World Library  
Flag as Inappropriate
Email this Article


Article Id: WHEBN0001302931
Reproduction Date:

Title: Vexin  
Author: World Heritage Encyclopedia
Language: English
Subject: Richard I of England, Henry II of England, Veliocasses, Ragenfrid, Dado (painter)
Collection: Belgae, Normandy
Publisher: World Heritage Encyclopedia


Map of France showing the general location of the historical Vexin region.
Map of the Vexin, Beauvoisis, and Hurepoix by Christophe Nicolas Tassin, 1634.

The Vexin (French pronunciation: ​) is a historical county of northwestern France. It covers a verdant plateau on the right bank (north) of the Seine comprising an area east-to-west between Pontoise and Romilly-sur-Andelle (about 20 km before Rouen), and north-to-south between Auneuil and the Seine near Vernon. The plateau is crossed by the Epte and the Andelle river valleys.


  • History 1
  • Geography 2
  • In popular culture 3
  • References 4
  • External links 5


The name of the Vexin is derived from a name for a Gaulish tribe now known as the Veliocasses that inhabited the area and made Rouen their most important city.

The Norse nobleman Rollo of Normandy (ca. 846–ca. 931), the first ruler of the Viking principality that became Normandy, made several incursions into the western half of the county. He halted his actions when the Carolingian king Charles the Simple abandoned the part of the territory that Rollo occupied under the Treaty of Saint-Clair-sur-Epte in 911. The terms of the treaty established the Duchy of Normandy and fixed its boundary with the Kingdom of France along the river Epte. This divided the county of Vexin into two parts:

During the twelfth century, the Vexin was a heavily contested border between the Angevin kings of England and Capetian France. It was of particular importance because of the close proximity to Paris and the location of the route to the coastal cities of Normandy. As a result, the Vexin was the site of defensive castle construction, notably at Château Gaillard.


Today, the Vexin is shared by parts of five departments of France: Val-d'Oise and Yvelines in the Île-de-France region; Oise in the Picardie region ; and Eure and Seine-Maritime in the Haute-Normandie region. The major towns are Pontoise, Vernon, Meulan-en-Yvelines, Gisors, and Les Andelys. The plateau is primarily an agricultural region with some manufacturing located in the valleys.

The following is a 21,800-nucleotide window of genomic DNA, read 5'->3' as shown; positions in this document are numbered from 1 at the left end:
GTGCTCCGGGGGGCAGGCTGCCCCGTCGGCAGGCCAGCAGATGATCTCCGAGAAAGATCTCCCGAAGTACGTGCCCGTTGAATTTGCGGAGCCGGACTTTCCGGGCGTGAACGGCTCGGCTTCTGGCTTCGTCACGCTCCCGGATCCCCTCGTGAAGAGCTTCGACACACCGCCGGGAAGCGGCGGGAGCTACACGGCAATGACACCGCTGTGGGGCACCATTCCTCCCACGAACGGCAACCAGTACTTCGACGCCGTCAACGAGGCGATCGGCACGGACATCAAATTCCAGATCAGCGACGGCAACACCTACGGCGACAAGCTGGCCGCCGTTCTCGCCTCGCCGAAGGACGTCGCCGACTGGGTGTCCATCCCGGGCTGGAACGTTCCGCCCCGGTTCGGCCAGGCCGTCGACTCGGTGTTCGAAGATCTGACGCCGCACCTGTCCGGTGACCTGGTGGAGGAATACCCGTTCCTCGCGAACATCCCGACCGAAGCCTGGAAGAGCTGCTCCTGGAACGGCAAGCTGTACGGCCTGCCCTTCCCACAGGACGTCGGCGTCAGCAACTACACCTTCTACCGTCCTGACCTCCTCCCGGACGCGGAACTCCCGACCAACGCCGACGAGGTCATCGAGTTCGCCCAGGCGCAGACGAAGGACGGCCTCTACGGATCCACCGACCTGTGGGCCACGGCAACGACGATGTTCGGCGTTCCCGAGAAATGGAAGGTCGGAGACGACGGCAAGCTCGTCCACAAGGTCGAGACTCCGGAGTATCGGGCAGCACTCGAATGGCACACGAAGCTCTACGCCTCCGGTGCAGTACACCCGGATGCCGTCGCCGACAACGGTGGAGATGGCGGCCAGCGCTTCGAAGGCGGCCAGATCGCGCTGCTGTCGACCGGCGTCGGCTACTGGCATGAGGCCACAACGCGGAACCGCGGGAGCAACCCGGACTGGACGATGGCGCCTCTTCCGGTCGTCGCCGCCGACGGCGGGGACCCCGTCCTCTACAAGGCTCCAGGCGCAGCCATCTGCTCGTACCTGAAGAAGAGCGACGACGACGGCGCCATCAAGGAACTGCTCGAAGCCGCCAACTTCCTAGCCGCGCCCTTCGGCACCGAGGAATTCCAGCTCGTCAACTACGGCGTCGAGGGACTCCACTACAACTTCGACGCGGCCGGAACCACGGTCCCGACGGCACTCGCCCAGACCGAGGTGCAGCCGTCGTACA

The French Impressionist artist Claude Monet made his home at Giverny, and the Dutch Post-Impressionist Vincent van Gogh painted the wheat fields of Vexin.

A regional nature park was established in the French Vexin in 1995.

View of the Vexin region and the Seine river valley from La Roche-Guyon

In popular culture

Ownership of the Vexin, and the court intrigue related to securing it, is a key plot point in James Goldman's play The Lion in Winter. It also features in the Angevin novels of Sharon Kay Penman.


  • Public Domain This article incorporates text from a publication now in the public domain:  , re: Normandy.

External links

  • Carte du Vexin, Beauvoisis, et HurepoixNorman B. Leventhal Map Center at the Boston Public Library, , historical map of the Vexin region by Christophe Nicolas Tassin (1634)
This article was sourced from Creative Commons Attribution-ShareAlike License; additional terms may apply. World Heritage Encyclopedia content is assembled from numerous content providers, Open Access Publishing, and in compliance with The Fair Access to Science and Technology Research Act (FASTR), Wikimedia Foundation, Inc., Public Library of Science, The Encyclopedia of Life, Open Book Publishers (OBP), PubMed, U.S. National Library of Medicine, National Center for Biotechnology Information, U.S. National Library of Medicine, National Institutes of Health (NIH), U.S. Department of Health & Human Services, and, which sources content from all federal, state, local, tribal, and territorial government publication portals (.gov, .mil, .edu). Funding for and content contributors is made possible from the U.S. Congress, E-Government Act of 2002.
Crowd sourced content that is contributed to World Heritage Encyclopedia is peer reviewed and edited by our editorial staff to ensure quality scholarly research articles.
By using this site, you agree to the Terms of Use and Privacy Policy. World Heritage Encyclopedia™ is a registered trademark of the World Public Library Association, a non-profit organization.

Copyright © World Library Foundation. All rights reserved. eBooks from Project Gutenberg are sponsored by the World Library Foundation,
a 501c(4) Member's Support Non-Profit Organization, and is NOT affiliated with any governmental agency or department.